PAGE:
“The child care industry is collapsing under the strain of the pandemic. Why it matters: With parents making up a third of the U.S. workforce, the fate of schools and day care centers and the strength of the economy are inextricably linked — given that the hit to closed schools could be an estimated 3.5% of GDP. “The child care system needs a large-scale, immediate bailout. Full stop,” says Alicia Modestino, an economist at Northeastern University. By the numbers: Without financial help, 50% of day care centers will go out of business, erasing some 4.5 million slots for young kids, the Center for American Progress projects. Only 25% of child care businesses received loans under the Paycheck Protection Program (PPP). Day care centers got $3.5 billion in aid under the CARES act, but economists say the industry needs around $10 billion per month to make it through the coronavirus crisis. The latest stimulus package in Congress has no money earmarked for these businesses. Case in point: Mary Grimmer, who owns Little Treasures Schoolhouse, which has a few locations north of Boston, told me she went from turning an $18,000 profit in February to losing $58,000 in July. Grimmer did get a PPP loan, which softened the blow. And even the places that are open are struggling with the additional costs and burdens of running a daycare during a pandemic. They’ve had to buy new toys because kids can’t share anymore; they’ve taken on fewer kids to abide by social distancing rules; and they’ve had to hire more people to keep everything sanitized. Grimmer said she had doubled her payroll after reopening. “What concerns me most moving forward is another shutdown,” she says. “I could not imagine how we could survive another one.”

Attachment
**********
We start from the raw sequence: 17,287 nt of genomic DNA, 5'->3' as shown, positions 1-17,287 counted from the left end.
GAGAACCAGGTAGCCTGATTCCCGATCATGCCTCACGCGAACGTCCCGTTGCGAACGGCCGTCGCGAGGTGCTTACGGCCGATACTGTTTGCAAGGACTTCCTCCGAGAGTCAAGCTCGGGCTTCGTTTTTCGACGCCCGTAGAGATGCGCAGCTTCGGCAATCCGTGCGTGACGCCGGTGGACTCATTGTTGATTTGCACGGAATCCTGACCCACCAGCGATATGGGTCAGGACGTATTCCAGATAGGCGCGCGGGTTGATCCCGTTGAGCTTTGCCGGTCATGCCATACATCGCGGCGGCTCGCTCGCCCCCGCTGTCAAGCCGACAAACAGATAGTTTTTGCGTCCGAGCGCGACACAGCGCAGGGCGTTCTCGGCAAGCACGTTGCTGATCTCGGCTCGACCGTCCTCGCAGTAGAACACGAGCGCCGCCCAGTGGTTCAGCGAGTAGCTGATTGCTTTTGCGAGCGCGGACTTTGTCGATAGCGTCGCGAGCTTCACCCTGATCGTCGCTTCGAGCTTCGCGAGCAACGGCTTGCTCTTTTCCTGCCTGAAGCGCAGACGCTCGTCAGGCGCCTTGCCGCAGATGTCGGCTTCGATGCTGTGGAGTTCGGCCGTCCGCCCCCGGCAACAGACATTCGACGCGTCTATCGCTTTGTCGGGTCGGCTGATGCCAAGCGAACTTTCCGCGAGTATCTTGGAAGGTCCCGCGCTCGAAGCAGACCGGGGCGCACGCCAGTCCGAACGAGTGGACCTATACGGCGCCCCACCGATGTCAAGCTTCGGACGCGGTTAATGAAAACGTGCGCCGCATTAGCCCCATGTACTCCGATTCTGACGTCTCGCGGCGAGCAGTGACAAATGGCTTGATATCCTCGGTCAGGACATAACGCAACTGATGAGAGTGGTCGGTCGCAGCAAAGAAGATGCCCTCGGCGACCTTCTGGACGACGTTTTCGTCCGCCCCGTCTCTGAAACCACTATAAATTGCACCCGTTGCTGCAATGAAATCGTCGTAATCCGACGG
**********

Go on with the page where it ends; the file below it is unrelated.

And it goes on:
Halting evictions is good for tenants who are out of options, but what are the long-term implications for landlords and the housing market?